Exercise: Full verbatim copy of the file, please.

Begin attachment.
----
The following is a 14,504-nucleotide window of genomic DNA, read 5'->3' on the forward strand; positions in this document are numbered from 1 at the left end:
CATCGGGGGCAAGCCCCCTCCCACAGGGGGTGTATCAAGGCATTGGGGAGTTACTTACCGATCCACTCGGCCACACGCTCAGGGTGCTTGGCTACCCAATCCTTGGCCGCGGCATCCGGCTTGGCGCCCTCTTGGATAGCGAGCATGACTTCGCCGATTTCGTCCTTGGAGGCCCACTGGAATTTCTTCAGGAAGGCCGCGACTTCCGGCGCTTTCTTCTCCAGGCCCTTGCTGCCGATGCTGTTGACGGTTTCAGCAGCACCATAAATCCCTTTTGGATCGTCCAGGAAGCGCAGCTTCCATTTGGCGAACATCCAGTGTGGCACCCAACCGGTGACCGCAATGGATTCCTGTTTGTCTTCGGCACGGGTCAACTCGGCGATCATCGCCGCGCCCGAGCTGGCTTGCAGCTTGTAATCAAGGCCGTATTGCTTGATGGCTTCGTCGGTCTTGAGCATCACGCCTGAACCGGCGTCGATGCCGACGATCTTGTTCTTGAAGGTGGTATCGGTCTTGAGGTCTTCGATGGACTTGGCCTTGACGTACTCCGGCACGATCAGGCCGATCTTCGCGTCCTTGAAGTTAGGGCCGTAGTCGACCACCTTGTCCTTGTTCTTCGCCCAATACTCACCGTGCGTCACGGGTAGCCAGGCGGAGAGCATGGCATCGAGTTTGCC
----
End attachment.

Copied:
The following is a 14,504-nucleotide window of genomic DNA, read 5'->3' on the forward strand; positions in this document are numbered from 1 at the left end:
CATCGGGGGCAAGCCCCCTCCCACAGGGGGTGTATCAAGGCATTGGGGAGTTACTTACCGATCCACTCGGCCACACGCTCAGGGTGCTTGGCTACCCAATCCTTGGCCGCGGCATCCGGCTTGGCGCCCTCTTGGATAGCGAGCATGACTTCGCCGATTTCGTCCTTGGAGGCCCACTGGAATTTCTTCAGGAAGGCCGCGACTTCCGGCGCTTTCTTCTCCAGGCCCTTGCTGCCGATGCTGTTGACGGTTTCAGCAGCACCATAAATCCCTTTTGGATCGTCCAGGAAGCGCAGCTTCCATTTGGCGAACATCCAGTGTGGCACCCAACCGGTGACCGCAATGGATTCCTGTTTGTCTTCGGCACGGGTCAACTCGGCGATCATCGCCGCGCCCGAGCTGGCTTGCAGCTTGTAATCAAGGCCGTATTGCTTGATGGCTTCGTCGGTCTTGAGCATCACGCCTGAACCGGCGTCGATGCCGACGATCTTGTTCTTGAAGGTGGTATCGGTCTTGAGGTCTTCGATGGACTTGGCCTTGACGTACTCCGGCACGATCAGGCCGATCTTCGCGTCCTTGAAGTTAGGGCCGTAGTCGACCACCTTGTCCTTGTTCTTCGCCCAATACTCACCGTGCGTCACGGGTAGCCAGGCGGAGAGCATGGCATCGAGTTTGCC